Research Article Open Access
Primogeniture in Turkish Family Owned Businesses: An Examination of Daughter Succession, the Impact of National Culture on Gendered Norms and Leadership Challenge
Ozlem Ozdemir1*and Phil Harris2
1Executive Director, Business Research Institute, Riverside Campus, University of Chester, Chester CH1 4BJ, UK
2Lecturer, Faculty of Business and Management at Regents University, Inner circle, Regent’s Park, London, NW1 4NS, United Kingdom
*Corresponding author: Ozlem Ozdemir, Lecturer, Faculty of Business and Management at Regents University, Inner circle, Regent’s Park, London, NW1 4NS, United Kingdom, Tel: +44 (0) 20 7487 7700; E-mail: @
Received: April 3, 2019; Accepted: April 14, 2019; Published: April 29, 2019
Citation: Ozdemir O, Phil H (2019) Primogeniture in Turkish Family Owned Businesses: An Examination of Daughter Succession, the Impact of National Culture on Gendered Norms and Leadership Challenge. Int J Fam Busi Manag 3(2): 1-18.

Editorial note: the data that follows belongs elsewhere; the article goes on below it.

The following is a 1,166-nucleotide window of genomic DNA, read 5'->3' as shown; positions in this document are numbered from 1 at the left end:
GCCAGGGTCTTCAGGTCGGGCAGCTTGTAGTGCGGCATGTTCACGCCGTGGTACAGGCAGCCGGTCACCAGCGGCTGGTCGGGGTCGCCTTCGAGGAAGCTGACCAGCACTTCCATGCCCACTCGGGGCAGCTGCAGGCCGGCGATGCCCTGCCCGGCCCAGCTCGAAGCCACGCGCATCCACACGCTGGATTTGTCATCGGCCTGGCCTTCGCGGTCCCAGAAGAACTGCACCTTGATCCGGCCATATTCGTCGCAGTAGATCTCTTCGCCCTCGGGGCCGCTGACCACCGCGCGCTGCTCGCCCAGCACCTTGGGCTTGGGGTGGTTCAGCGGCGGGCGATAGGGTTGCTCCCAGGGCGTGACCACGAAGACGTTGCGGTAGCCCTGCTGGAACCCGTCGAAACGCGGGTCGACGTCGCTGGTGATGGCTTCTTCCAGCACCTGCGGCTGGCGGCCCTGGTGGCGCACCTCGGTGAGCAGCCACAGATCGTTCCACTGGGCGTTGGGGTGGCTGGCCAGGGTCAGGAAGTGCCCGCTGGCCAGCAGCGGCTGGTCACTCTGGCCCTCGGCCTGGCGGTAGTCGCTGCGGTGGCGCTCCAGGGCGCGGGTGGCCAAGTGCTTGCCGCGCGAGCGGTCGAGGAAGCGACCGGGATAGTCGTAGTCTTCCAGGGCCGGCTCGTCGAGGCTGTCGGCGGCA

Abstract
Family owned and controlled businesses, which may be owned, controlled or operated by various family members, account for an enormous percentage of global employment, revenues and GDP. Although the majority of well-known companies are family owned, research indicates that unfortunately, only thirty percent of family businesses survive to the second generation. Therefore, successful transfer of the business to the next generation is an important issue for the family business literature. However, although succession is a vital issue for Family Owned Businesses (FOBs), the process is unfortunately very gender biased in most societies, with boys being generally favoured over girls so daughters are always excluded as candidates and other women are seldom considered as successors in family businesses. In many cases, especially in certain cultures, female members of the next generation are not even perceived as a viable option. Even in today’s rapidly changing business climate, primogeniture continues to dominate the value system of family businesses.